TO HAVE AND HAVE NOT
'No. You can be in bed with some rich woman
like Helene Bradley. How did she like you? Did
she think you were wonderful?5
Looking at her sad, angry face, pretty with crying,
the lips swollen freshly like something after rain,
her curly dark hair wild about her face, Richard
Gordon gave her up, then, finally:
'And you don't love me any more?'
'I hate the word even.'
'All right/ he said, and slapped her hard and
suddenly across the face.
She cried now from actual pain, not anger, her
face down on the table.
'You didn't need to do that,' she said.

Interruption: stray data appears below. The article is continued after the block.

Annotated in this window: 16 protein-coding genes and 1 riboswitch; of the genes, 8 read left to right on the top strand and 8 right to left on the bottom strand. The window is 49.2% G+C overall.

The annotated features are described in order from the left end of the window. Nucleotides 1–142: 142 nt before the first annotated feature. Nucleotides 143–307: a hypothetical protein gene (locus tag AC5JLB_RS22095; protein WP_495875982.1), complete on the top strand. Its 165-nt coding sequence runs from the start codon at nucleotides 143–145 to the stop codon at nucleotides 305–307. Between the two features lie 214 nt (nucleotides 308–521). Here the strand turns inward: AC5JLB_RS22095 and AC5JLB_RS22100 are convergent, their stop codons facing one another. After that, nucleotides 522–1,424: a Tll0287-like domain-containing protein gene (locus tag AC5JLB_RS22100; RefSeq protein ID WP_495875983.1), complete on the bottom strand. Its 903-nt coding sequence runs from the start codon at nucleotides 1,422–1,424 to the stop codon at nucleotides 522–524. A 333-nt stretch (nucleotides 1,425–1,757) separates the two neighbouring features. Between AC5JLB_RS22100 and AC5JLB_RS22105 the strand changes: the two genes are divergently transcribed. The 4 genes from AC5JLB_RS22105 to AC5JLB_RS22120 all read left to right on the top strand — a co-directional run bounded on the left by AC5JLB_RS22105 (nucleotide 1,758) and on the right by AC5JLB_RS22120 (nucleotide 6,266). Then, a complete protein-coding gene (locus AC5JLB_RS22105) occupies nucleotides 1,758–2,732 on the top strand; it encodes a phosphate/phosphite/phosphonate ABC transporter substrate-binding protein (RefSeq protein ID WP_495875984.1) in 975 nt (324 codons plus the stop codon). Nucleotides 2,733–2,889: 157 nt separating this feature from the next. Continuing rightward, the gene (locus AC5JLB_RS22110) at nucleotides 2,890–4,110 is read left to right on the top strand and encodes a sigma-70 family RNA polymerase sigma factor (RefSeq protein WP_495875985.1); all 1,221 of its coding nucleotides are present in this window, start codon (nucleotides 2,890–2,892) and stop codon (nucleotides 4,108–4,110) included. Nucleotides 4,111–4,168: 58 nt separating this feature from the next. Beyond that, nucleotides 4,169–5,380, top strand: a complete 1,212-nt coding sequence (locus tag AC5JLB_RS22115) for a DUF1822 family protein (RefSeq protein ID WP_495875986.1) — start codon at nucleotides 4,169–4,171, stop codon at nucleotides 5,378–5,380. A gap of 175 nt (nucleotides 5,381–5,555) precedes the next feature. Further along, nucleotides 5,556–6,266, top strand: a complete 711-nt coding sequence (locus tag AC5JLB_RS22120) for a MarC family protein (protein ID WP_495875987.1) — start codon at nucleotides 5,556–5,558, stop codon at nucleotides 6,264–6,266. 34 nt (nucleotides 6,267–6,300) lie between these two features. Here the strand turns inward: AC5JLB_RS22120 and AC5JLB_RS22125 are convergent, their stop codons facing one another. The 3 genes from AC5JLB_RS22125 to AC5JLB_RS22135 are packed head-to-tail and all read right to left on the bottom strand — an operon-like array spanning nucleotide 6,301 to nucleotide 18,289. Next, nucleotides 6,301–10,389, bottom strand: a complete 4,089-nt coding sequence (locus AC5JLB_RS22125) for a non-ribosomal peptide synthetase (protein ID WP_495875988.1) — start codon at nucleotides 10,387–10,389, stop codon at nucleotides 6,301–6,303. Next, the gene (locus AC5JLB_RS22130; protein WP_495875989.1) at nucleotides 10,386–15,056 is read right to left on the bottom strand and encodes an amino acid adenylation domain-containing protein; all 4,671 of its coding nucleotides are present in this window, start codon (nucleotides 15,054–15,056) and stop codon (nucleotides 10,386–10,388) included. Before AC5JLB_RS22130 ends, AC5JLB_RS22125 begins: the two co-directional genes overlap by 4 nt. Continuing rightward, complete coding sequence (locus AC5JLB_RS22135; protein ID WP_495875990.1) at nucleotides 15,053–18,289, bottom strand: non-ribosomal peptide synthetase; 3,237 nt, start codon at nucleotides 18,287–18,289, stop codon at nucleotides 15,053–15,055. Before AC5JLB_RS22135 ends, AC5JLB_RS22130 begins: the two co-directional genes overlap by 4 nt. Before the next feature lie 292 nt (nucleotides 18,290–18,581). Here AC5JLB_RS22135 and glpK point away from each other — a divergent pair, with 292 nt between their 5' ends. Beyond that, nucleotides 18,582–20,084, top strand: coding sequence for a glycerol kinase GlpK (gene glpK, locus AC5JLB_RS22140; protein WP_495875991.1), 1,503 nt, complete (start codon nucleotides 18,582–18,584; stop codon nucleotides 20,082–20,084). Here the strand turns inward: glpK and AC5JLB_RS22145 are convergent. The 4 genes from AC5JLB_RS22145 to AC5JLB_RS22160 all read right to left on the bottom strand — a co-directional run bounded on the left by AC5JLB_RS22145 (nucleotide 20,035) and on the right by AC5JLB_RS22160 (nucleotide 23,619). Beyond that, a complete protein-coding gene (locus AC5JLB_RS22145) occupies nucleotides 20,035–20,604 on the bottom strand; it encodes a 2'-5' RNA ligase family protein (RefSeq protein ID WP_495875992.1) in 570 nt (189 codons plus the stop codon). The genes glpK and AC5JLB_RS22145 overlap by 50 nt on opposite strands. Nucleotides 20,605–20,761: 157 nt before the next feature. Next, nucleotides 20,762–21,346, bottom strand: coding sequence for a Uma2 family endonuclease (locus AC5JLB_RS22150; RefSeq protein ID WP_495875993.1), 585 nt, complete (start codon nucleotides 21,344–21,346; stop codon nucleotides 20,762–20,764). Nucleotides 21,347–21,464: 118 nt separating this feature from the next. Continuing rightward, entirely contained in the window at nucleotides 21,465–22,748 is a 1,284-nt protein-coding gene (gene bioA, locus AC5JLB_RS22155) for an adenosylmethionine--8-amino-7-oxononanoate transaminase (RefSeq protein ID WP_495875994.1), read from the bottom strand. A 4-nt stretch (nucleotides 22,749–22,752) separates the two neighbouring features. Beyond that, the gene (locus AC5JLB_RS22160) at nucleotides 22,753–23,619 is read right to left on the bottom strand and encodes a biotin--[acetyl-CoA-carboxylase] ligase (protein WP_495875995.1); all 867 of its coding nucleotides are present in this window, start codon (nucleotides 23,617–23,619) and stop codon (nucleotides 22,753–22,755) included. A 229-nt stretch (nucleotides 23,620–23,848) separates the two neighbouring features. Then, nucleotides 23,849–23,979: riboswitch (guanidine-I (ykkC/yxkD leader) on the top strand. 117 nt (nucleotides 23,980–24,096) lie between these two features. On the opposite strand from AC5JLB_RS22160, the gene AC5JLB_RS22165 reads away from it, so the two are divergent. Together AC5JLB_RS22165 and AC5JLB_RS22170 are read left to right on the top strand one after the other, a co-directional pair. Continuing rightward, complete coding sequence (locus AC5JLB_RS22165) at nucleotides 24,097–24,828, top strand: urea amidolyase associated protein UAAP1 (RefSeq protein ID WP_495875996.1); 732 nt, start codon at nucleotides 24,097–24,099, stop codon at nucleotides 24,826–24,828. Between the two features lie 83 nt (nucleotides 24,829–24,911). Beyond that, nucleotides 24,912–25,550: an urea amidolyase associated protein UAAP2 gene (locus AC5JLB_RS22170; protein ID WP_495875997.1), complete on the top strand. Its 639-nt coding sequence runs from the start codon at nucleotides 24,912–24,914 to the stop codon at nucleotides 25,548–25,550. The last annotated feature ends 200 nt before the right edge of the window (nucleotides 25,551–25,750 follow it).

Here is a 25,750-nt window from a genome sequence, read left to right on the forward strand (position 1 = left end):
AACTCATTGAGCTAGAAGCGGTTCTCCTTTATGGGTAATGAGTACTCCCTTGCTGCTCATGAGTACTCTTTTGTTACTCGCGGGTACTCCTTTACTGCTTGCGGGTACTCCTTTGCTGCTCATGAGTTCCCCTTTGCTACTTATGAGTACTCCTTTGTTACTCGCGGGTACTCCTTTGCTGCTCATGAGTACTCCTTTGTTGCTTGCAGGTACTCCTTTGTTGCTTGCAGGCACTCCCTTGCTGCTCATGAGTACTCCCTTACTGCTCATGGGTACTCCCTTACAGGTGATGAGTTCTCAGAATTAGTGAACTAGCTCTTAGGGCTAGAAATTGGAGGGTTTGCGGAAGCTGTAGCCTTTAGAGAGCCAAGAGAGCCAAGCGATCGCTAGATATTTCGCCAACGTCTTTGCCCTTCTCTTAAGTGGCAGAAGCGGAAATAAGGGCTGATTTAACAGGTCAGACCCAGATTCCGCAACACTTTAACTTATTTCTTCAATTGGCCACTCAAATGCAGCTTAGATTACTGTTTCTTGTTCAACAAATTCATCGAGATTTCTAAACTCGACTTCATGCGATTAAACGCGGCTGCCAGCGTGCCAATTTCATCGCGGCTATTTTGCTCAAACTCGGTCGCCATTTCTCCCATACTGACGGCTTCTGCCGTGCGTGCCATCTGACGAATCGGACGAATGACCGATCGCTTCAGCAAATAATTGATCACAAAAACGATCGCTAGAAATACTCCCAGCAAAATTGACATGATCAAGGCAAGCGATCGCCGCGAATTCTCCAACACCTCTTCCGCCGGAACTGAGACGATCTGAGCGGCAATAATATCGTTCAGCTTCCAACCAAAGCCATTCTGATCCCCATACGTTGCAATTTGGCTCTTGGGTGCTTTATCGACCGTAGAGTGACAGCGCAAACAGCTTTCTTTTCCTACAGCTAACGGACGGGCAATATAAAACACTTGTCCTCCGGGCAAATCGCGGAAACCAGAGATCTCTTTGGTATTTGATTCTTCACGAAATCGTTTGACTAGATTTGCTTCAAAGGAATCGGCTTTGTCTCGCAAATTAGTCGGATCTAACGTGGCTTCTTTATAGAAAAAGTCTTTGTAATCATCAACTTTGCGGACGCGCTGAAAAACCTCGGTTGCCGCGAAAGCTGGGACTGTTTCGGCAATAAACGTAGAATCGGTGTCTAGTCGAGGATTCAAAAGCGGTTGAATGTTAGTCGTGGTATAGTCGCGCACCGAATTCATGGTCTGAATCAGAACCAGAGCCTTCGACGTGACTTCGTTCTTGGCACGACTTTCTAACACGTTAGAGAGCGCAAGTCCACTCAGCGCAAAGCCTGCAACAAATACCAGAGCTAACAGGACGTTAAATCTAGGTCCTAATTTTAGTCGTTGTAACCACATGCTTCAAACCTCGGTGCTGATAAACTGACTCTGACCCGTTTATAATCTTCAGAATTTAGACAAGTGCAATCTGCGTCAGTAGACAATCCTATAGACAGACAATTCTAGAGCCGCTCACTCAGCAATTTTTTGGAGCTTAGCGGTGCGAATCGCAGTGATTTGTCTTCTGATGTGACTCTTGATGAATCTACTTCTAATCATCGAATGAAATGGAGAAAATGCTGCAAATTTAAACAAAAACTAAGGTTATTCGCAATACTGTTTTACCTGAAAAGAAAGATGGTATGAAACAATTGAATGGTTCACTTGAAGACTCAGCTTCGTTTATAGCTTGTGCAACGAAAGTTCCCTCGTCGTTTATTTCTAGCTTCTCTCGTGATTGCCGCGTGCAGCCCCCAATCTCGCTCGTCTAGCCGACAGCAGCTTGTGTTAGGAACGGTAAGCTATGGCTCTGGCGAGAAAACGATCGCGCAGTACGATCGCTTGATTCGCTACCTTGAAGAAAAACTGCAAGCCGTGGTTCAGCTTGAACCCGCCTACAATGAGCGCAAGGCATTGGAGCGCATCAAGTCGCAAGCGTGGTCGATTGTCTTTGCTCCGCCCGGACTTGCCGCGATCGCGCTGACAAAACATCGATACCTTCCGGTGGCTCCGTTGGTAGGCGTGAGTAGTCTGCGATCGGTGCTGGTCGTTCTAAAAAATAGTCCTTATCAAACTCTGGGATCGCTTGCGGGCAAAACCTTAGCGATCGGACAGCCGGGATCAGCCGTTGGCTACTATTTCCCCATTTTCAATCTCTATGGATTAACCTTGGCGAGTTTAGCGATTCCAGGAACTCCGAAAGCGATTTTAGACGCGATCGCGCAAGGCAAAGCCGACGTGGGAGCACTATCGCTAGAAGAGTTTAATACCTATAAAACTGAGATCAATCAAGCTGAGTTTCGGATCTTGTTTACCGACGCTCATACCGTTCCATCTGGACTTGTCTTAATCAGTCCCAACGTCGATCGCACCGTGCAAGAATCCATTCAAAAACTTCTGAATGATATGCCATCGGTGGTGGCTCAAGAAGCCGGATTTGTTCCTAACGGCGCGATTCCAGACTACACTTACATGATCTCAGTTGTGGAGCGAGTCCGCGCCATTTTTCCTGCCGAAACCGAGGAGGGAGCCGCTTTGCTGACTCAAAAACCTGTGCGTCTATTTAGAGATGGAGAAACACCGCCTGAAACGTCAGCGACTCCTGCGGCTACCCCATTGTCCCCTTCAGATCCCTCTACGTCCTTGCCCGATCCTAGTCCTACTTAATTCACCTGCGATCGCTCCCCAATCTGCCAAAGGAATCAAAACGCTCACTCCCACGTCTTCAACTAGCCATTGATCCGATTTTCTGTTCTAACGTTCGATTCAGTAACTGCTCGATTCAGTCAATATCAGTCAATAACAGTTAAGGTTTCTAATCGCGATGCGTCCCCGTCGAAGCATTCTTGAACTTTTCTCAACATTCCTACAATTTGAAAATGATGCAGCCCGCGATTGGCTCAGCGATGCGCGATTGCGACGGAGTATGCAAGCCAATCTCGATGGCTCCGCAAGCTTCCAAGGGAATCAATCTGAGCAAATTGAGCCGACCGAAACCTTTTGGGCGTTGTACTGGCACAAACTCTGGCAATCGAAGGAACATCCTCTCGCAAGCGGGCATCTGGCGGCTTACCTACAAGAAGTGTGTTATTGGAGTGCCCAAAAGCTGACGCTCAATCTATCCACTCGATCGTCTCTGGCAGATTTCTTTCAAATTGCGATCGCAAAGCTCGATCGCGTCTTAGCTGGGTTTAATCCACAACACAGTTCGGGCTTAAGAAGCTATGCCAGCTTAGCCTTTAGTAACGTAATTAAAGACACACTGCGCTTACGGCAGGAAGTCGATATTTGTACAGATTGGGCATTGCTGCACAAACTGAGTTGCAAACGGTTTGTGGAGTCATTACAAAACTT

'Oh, yes, I did,5 he said. 'You know an awful lot,
but you don't know how much I needed to do that.'
That afternoon she had not seen him as the door opened.
She had not seen anything but the white ceiling with its
cake-frosting modelling of cupids, doves and scroll work that
the light from the open door suddenly made clear.
Richard Gordon had turned his head and seen himy stand-
ing heavy and bearded in the doorway.
'Don't stop? Htttne had said. 'Please don't stop: Her
bright hair was spread over the pillow.
But Richard Gordon had stopped and his heaS-^as still
'Don't mind him. Don't mind anything. Don't you see
you can't stop now?' the woman had said in desperate